|Regarding the ram in general:|
See response 2 in this - try cleaning the contacts on the ram modules, and making sure the modules are properly seated:
If that doesn't help when the new ram has been installed, you have probably bought yourself ram that is incompatible with your mboard.
For a laptop, you must remove both its main battery and AC adapter before you do that.
See your User manual for your model if you need to
Contrary to popular belief, new ram being BAD is extremely rare.
Almost always, the problem is either the ram does not have a good connection, or you're trying to use ram that is incompatible with your mboard.
Ram that works in another mboard , or any ram you buy or have lying around, may not work properly, or sometimes, not at all - even if it physically fits and is the right overall type (e.g. SDram, DDR, DDR2, etc.; PCxxxx, xxx mhz) for your mboard. In the worst cases of incompatibilty your mboard WILL NOT BOOT all the way with it installed, and the mboard may not even beep - the ram has to be compatible with the mboard's main chipset, or in the case of recent mboards, compatible with the memory controller built into the cpu.
The same applies for testing your ram in another mboard - the ram must be compatible with the other mboard - if it isn't, any results of testing the ram on the other mboard cannot be relied upon to be valid.
If you still have the ram that was installed when the system worked fine, try installing just that ram.
See response 5 in this for some info about ram compatibilty, and some places where you can find out what will work in your mboard for sure:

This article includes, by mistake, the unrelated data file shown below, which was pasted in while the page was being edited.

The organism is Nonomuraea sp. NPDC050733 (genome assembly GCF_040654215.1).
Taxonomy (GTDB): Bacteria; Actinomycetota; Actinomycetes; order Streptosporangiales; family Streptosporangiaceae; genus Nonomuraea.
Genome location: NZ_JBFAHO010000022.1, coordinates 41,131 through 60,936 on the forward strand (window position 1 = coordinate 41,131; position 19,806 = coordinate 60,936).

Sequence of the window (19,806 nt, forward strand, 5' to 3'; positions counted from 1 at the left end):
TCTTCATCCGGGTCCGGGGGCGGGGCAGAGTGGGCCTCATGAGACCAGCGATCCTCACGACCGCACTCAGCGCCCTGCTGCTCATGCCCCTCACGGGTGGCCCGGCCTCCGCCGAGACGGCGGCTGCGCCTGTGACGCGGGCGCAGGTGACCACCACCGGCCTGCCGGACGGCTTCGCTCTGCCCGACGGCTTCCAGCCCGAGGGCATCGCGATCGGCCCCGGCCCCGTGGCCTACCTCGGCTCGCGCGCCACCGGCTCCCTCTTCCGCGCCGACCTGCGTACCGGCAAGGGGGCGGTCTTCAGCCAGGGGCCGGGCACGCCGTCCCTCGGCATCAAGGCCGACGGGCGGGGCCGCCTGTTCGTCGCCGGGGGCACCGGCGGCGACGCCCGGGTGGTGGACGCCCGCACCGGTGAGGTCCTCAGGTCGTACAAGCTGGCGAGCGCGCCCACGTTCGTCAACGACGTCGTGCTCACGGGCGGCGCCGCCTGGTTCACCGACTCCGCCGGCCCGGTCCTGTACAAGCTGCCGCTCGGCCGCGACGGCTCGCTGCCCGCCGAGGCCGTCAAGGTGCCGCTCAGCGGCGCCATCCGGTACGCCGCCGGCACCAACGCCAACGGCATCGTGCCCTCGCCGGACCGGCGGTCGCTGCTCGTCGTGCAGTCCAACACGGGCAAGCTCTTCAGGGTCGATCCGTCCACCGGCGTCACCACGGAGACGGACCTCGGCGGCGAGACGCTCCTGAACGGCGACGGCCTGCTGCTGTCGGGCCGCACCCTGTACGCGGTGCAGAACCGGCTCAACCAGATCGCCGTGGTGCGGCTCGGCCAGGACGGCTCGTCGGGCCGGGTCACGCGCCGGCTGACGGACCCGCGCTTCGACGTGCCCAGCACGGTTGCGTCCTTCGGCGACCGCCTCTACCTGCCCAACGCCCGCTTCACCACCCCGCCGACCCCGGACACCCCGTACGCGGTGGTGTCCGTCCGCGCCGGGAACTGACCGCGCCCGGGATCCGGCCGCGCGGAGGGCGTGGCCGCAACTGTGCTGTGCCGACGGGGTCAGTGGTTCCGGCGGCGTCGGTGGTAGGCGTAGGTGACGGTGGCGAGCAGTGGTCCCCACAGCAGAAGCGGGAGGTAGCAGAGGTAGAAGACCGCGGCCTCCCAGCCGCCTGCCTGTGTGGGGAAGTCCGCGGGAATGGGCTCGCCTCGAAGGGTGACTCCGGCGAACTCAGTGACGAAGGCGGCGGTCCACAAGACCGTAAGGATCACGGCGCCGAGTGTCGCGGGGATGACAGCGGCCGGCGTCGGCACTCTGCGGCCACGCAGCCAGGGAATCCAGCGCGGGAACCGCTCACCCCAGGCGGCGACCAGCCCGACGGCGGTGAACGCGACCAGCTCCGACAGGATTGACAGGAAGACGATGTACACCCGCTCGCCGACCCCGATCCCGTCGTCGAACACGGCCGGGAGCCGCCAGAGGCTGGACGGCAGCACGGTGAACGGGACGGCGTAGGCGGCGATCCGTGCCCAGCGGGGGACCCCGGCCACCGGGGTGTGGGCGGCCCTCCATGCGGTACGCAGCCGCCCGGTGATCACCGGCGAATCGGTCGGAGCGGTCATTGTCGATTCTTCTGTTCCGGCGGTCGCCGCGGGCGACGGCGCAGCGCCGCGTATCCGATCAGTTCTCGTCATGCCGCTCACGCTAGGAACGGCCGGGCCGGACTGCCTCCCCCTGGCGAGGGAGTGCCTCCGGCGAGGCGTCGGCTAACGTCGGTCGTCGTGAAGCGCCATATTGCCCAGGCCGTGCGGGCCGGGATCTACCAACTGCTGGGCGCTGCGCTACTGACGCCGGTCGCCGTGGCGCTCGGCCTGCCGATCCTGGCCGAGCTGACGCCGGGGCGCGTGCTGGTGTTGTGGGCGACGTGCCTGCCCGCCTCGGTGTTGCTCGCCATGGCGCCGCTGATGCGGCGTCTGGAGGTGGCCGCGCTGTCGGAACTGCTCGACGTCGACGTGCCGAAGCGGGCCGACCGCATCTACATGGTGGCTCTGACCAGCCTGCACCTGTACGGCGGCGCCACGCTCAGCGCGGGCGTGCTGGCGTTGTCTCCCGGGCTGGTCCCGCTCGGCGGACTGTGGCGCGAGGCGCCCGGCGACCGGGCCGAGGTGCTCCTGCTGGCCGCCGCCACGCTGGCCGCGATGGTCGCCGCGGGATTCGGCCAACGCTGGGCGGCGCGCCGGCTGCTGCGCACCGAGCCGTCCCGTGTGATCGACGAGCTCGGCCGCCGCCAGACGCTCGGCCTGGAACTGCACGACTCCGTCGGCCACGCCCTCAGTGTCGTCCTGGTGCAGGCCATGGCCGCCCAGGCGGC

Correction to that:
Once you know which module ID strings work in your mboard, you can get them from anywhere you like that has ram with those ID strings.
If you have brand name ram, it is usually easy to look up whether it's ID string is in a list of compatible modules found by using your mboard or brand name system model number.
If the ram is generic, that may be difficult or impossible.
Some ram module manufacturers can tell or show you the number of chips on the module.
E.g. On the Kingston web site, if you search for ram for your model, then click on one of the part numbers for modules it finds, at the right end of the Detailed Specifications line there's often a highlighted link to a Data sheet *.pdf document - in that document, it tells you how many chips it has, and if there are chips on both sides of the module it will show you that by showing both sides have chips graphically.
However, NOTE that I have found Kingston has replaced some 16 chip modules with 8 chip models for the same part number without changing the data sheet info and no longer makes the 16 chip version - the 8 chip version won't work properly on older mboards - in that case you have to search for old stock or used ram that has the same part number and does have 16 chips.